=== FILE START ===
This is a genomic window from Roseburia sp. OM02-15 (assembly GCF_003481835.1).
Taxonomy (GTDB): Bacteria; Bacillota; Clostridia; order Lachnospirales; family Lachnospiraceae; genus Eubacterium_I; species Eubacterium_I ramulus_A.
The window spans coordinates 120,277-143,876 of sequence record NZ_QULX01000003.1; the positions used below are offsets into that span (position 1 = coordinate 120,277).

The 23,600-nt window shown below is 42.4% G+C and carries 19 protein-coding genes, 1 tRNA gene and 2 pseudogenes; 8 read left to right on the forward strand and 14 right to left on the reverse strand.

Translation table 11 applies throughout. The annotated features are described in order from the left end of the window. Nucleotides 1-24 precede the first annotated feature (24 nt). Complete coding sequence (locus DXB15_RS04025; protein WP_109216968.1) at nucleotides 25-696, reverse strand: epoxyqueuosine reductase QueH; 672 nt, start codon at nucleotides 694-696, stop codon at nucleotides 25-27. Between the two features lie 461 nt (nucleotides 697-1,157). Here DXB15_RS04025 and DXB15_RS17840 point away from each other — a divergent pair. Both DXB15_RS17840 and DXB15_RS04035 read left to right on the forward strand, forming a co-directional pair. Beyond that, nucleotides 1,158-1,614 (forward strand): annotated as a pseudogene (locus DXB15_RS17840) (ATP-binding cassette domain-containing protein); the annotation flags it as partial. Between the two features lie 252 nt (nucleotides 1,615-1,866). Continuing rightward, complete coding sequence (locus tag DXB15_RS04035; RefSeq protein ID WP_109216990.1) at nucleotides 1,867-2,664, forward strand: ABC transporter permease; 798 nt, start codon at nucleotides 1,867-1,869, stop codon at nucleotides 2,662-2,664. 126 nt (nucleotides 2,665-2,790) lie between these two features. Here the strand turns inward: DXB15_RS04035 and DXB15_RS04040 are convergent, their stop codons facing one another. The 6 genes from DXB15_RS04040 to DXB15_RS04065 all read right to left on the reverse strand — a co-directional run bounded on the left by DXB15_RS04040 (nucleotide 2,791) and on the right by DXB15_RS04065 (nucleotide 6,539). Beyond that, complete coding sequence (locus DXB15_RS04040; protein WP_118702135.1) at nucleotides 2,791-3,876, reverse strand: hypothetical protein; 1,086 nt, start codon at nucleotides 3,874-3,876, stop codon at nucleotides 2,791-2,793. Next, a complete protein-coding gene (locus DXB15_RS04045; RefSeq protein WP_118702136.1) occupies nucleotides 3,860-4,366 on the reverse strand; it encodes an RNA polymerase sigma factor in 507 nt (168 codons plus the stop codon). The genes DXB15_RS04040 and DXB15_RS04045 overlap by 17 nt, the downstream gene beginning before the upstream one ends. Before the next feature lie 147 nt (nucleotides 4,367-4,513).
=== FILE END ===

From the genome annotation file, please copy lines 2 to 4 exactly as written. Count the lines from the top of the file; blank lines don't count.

Taxonomy (GTDB): Bacteria; Bacillota; Clostridia; order Lachnospirales; family Lachnospiraceae; genus Eubacterium_I; species Eubacterium_I ramulus_A.
The window spans coordinates 120,277-143,876 of sequence record NZ_QULX01000003.1; the positions used below are offsets into that span (position 1 = coordinate 120,277).

The 23,600-nt window shown below is 42.4% G+C and carries 19 protein-coding genes, 1 tRNA gene and 2 pseudogenes; 8 read left to right on the forward strand and 14 right to left on the reverse strand.